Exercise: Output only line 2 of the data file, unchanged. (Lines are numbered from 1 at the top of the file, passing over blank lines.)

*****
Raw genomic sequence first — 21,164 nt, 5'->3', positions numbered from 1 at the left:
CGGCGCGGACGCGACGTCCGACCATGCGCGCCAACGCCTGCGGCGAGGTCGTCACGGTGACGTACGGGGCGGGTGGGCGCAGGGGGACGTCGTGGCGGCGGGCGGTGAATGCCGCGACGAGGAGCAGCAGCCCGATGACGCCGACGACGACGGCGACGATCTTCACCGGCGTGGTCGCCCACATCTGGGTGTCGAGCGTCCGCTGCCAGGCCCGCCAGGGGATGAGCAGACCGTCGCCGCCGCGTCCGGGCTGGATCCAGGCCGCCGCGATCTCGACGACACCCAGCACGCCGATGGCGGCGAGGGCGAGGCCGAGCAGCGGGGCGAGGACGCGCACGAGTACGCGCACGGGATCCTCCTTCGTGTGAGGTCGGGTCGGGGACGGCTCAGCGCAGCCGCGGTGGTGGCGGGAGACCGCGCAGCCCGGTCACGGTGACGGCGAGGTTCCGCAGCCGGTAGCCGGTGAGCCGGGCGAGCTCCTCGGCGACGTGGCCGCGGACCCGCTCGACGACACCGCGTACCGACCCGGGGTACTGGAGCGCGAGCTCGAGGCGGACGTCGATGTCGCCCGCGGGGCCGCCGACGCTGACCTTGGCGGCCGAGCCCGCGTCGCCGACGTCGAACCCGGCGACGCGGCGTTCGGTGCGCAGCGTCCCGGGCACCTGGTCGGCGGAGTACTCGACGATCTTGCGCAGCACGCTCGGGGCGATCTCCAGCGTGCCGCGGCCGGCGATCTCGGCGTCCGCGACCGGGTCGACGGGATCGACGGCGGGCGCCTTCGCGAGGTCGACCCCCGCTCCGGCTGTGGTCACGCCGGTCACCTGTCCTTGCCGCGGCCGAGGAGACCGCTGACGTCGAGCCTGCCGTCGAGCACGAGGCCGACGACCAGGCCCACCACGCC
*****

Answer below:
CGGCGCGGACGCGACGTCCGACCATGCGCGCCAACGCCTGCGGCGAGGTCGTCACGGTGACGTACGGGGCGGGTGGGCGCAGGGGGACGTCGTGGCGGCGGGCGGTGAATGCCGCGACGAGGAGCAGCAGCCCGATGACGCCGACGACGACGGCGACGATCTTCACCGGCGTGGTCGCCCACATCTGGGTGTCGAGCGTCCGCTGCCAGGCCCGCCAGGGGATGAGCAGACCGTCGCCGCCGCGTCCGGGCTGGATCCAGGCCGCCGCGATCTCGACGACACCCAGCACGCCGATGGCGGCGAGGGCGAGGCCGAGCAGCGGGGCGAGGACGCGCACGAGTACGCGCACGGGATCCTCCTTCGTGTGAGGTCGGGTCGGGGACGGCTCAGCGCAGCCGCGGTGGTGGCGGGAGACCGCGCAGCCCGGTCACGGTGACGGCGAGGTTCCGCAGCCGGTAGCCGGTGAGCCGGGCGAGCTCCTCGGCGACGTGGCCGCGGACCCGCTCGACGACACCGCGTACCGACCCGGGGTACTGGAGCGCGAGCTCGAGGCGGACGTCGATGTCGCCCGCGGGGCCGCCGACGCTGACCTTGGCGGCCGAGCCCGCGTCGCCGACGTCGAACCCGGCGACGCGGCGTTCGGTGCGCAGCGTCCCGGGCACCTGGTCGGCGGAGTACTCGACGATCTTGCGCAGCACGCTCGGGGCGATCTCCAGCGTGCCGCGGCCGGCGATCTCGGCGTCCGCGACCGGGTCGACGGGATCGACGGCGGGCGCCTTCGCGAGGTCGACCCCCGCTCCGGCTGTGGTCACGCCGGTCACCTGTCCTTGCCGCGGCCGAGGAGACCGCTGACGTCGAGCCTGCCGTCGAGCACGAGGCCGACGACCAGGCCCACCACGCC